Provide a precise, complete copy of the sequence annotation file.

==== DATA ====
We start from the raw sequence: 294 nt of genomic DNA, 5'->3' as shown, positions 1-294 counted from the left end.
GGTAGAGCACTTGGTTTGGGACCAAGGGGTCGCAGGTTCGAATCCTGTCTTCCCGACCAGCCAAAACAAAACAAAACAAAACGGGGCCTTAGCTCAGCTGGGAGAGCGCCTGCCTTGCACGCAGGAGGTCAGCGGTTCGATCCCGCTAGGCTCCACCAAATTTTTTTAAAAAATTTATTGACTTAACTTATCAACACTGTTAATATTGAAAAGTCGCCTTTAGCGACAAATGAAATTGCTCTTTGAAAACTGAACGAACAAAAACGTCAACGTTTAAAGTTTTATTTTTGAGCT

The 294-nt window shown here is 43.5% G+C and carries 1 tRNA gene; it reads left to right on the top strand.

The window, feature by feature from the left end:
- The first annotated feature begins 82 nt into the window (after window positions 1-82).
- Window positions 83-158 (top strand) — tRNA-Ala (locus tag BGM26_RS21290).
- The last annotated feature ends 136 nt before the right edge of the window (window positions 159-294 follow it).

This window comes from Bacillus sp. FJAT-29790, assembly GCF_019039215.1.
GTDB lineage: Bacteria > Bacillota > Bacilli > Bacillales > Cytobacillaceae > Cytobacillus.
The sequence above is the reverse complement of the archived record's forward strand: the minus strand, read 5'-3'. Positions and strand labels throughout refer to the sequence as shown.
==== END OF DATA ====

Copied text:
We start from the raw sequence: 294 nt of genomic DNA, 5'->3' as shown, positions 1-294 counted from the left end.
GGTAGAGCACTTGGTTTGGGACCAAGGGGTCGCAGGTTCGAATCCTGTCTTCCCGACCAGCCAAAACAAAACAAAACAAAACGGGGCCTTAGCTCAGCTGGGAGAGCGCCTGCCTTGCACGCAGGAGGTCAGCGGTTCGATCCCGCTAGGCTCCACCAAATTTTTTTAAAAAATTTATTGACTTAACTTATCAACACTGTTAATATTGAAAAGTCGCCTTTAGCGACAAATGAAATTGCTCTTTGAAAACTGAACGAACAAAAACGTCAACGTTTAAAGTTTTATTTTTGAGCT

The 294-nt window shown here is 43.5% G+C and carries 1 tRNA gene; it reads left to right on the top strand.

The window, feature by feature from the left end:
- The first annotated feature begins 82 nt into the window (after window positions 1-82).
- Window positions 83-158 (top strand) — tRNA-Ala (locus tag BGM26_RS21290).
- The last annotated feature ends 136 nt before the right edge of the window (window positions 159-294 follow it).

This window comes from Bacillus sp. FJAT-29790, assembly GCF_019039215.1.
GTDB lineage: Bacteria > Bacillota > Bacilli > Bacillales > Cytobacillaceae > Cytobacillus.
The sequence above is the reverse complement of the archived record's forward strand: the minus strand, read 5'-3'. Positions and strand labels throughout refer to the sequence as shown.